Sign up for news and special offers from Dining Out
Now Plating

Go and eat your art out

By Jaimie Kim Photos By Bodie Collins
June 7, 2015

See more articles from

Walking into Minamoto Kitchoan is much like setting foot in a museum. Sparkling glass cases reveal treats, perfectly shaped and delicately created. There’s an overwhelming sense of awe, and some very real fear of touching something you shouldn’t.

But that’s the great thing about Minamoto Kitchoan — all of it is there to be, well, eaten. And yes, everything tastes as good as it looks.

Located on the ground floor of Ala Moana Center near Center Stage, Minamoto Kitchoan specializes in Japanese confections. Though don’t let that fool you into expecting a crazed sugar rush. All of the treats are created with unrefined sugar, and present a more nuanced sweetness to look forward to.

Take, for example, Hakuto Mochi ($15.20 for eight pieces, $19.80 for 12 pieces, $32 for 20 pieces). The light pinkish-hued mochi is soft, and each bite gives way to subtle flavors of white peach beans. For those who are green-tea diehards, Matcha Mochi filled with red beans also is available for the same price.

Other popular items with customers have been Matcha and Fukuwatashi Senbei ($12 for four pieces, $3 each). These zigzag-designed cookies are filled with vanilla or matcha cream.

Travel just a few steps to the other side of the store and indulge in some chocolates or truffles. It’s a new section called Chocolat Royal Rokumeikan that the shop added in January, and it features Western-influenced Japanese chocolates.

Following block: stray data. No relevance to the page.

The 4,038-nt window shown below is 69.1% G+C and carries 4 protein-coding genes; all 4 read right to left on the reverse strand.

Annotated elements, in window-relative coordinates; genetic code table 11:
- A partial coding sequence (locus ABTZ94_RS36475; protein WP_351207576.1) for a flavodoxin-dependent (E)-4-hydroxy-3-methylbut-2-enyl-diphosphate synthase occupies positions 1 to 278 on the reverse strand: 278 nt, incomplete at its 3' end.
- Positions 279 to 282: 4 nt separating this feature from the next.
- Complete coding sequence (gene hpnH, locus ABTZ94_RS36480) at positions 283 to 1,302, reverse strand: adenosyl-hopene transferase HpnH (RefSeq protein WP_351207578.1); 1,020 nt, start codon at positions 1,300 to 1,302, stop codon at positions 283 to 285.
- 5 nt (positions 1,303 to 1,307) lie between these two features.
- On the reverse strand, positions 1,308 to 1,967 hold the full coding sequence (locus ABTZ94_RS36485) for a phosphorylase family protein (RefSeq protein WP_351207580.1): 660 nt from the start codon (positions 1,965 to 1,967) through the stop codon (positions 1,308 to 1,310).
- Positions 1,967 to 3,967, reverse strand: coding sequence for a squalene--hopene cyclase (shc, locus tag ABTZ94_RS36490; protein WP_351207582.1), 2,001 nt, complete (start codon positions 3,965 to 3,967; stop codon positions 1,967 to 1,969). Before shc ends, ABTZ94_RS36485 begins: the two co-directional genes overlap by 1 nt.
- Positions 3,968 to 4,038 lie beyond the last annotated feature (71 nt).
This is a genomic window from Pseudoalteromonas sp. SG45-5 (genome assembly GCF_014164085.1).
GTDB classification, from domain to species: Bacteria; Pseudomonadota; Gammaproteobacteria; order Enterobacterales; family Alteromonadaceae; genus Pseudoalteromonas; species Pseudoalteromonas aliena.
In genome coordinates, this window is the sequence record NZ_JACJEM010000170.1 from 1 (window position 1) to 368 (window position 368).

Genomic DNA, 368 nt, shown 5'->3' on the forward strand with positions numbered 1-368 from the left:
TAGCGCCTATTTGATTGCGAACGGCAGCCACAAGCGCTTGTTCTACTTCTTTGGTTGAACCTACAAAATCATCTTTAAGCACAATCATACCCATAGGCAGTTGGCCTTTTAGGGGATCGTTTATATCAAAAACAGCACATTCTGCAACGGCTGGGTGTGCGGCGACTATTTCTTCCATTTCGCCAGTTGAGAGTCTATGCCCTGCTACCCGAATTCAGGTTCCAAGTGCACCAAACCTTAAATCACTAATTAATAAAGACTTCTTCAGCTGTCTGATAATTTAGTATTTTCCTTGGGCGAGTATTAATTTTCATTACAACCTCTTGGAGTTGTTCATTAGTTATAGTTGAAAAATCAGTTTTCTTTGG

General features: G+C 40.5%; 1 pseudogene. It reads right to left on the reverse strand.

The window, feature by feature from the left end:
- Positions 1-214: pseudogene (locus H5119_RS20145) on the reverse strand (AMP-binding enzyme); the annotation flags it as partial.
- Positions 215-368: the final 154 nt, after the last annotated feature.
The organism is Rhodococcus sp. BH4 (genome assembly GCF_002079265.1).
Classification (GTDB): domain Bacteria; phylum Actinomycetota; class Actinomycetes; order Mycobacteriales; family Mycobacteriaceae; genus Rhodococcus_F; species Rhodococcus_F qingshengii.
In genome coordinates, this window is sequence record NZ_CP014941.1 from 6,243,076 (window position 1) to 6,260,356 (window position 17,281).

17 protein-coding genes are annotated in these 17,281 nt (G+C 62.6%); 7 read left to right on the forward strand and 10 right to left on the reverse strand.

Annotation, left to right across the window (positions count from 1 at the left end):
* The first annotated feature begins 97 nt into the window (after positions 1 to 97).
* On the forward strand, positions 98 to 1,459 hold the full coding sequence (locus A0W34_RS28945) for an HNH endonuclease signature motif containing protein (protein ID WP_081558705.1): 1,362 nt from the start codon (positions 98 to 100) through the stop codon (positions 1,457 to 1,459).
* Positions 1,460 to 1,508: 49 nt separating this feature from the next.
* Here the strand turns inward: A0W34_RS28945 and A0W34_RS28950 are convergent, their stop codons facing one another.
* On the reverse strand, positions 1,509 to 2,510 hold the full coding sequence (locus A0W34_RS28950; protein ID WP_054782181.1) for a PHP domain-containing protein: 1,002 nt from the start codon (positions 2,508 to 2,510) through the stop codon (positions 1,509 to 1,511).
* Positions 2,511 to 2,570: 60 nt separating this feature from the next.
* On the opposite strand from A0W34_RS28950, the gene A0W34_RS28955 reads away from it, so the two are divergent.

Here, you will find items like Paves Au Chocolate Truffles ($20 per box with 15 pieces), available in two flavors: matcha and chocolate. Each bite gives way to rich and silky textures, and melts almost instantly — a style that office manager Yayoi Akana explains is particularly popular in Japan.

It isn’t just about sweets, though, at Minamoto Kitchoan. The shop also seeks to share its culture with customers.

Next month, Minamoto Kitchoan will take part in Tanabata. Also known as the Star Festival, this celebration is marked by writing wishes or prayers on small pieces of paper and hanging them on a bamboo tree.

So really, in many ways, Minamoto Kitchoan is much like a museum with pieces of edible art to experience in the store. Just don’t forget that in this case, you get to take home something to enjoy and share.

Minamoto Kitchoan

Ala Moana Center
1450 Ala Moana Blvd.
947-0870
Monday-Saturday, 9:30 a.m.-9 p.m.
Sunday, 10 a.m.-7 p.m.